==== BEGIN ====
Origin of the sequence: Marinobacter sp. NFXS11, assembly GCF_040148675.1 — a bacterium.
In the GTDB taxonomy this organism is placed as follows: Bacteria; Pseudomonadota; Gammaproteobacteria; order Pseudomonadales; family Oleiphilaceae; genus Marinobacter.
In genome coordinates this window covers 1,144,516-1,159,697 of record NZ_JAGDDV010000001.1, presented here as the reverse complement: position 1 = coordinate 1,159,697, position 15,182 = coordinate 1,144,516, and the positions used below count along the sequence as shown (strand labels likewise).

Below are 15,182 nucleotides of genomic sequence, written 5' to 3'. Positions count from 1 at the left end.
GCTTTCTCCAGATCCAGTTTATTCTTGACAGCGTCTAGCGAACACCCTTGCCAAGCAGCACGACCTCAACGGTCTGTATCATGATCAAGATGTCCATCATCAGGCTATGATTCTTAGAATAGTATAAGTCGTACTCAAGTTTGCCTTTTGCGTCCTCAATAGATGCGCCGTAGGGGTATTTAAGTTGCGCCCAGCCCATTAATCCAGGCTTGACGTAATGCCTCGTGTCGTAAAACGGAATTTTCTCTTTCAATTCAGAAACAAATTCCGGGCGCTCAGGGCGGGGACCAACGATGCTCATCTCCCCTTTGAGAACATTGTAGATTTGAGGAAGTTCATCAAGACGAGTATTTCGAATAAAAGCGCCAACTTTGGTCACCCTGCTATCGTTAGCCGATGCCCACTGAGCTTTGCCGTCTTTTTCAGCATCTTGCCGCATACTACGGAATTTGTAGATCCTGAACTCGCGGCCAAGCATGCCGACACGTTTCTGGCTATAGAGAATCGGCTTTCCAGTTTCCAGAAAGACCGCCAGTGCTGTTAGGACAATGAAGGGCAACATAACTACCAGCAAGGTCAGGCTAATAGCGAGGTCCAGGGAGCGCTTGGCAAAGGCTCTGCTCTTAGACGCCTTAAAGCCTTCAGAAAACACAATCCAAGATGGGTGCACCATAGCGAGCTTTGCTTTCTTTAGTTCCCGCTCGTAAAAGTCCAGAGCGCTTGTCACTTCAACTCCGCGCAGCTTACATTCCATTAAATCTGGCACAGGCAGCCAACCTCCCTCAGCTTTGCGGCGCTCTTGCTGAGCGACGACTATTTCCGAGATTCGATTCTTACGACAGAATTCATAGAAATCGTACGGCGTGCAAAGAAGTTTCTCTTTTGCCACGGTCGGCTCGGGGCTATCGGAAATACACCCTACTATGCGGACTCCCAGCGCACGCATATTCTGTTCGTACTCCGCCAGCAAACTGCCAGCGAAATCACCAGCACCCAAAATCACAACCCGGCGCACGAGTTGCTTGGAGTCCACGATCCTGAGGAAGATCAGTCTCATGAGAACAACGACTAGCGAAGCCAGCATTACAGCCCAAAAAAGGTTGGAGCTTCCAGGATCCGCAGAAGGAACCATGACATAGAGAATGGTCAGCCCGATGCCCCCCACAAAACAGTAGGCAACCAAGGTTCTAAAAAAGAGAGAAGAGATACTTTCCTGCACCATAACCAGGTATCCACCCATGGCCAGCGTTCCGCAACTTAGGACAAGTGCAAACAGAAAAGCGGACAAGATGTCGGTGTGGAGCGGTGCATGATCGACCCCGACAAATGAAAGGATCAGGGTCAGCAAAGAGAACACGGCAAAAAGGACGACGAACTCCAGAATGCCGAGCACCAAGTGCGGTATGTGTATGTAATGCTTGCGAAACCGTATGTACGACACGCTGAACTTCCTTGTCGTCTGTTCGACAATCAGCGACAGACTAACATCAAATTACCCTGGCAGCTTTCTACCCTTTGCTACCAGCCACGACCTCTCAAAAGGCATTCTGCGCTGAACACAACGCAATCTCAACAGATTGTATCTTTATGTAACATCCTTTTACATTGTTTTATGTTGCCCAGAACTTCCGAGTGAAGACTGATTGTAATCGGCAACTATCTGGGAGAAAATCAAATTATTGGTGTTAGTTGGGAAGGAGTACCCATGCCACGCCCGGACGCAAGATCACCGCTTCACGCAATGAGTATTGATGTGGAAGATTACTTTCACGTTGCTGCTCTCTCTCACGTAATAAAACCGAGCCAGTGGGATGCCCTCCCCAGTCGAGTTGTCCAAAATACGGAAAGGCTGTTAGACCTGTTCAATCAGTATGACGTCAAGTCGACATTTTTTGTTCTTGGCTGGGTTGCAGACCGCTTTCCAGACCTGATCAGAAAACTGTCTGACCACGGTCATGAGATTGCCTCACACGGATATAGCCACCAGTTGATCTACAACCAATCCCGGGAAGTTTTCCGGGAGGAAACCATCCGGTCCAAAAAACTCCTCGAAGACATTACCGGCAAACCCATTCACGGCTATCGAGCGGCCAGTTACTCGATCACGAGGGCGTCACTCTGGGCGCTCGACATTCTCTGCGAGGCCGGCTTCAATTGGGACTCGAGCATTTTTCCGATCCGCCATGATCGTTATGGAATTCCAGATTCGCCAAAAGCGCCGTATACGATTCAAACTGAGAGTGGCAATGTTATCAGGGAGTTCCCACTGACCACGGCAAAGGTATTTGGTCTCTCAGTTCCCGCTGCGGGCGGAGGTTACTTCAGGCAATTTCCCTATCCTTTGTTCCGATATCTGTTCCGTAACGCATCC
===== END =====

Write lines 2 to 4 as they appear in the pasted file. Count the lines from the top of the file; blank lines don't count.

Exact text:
In the GTDB taxonomy this organism is placed as follows: Bacteria; Pseudomonadota; Gammaproteobacteria; order Pseudomonadales; family Oleiphilaceae; genus Marinobacter.
In genome coordinates this window covers 1,144,516-1,159,697 of record NZ_JAGDDV010000001.1, presented here as the reverse complement: position 1 = coordinate 1,159,697, position 15,182 = coordinate 1,144,516, and the positions used below count along the sequence as shown (strand labels likewise).

Below are 15,182 nucleotides of genomic sequence, written 5' to 3'. Positions count from 1 at the left end.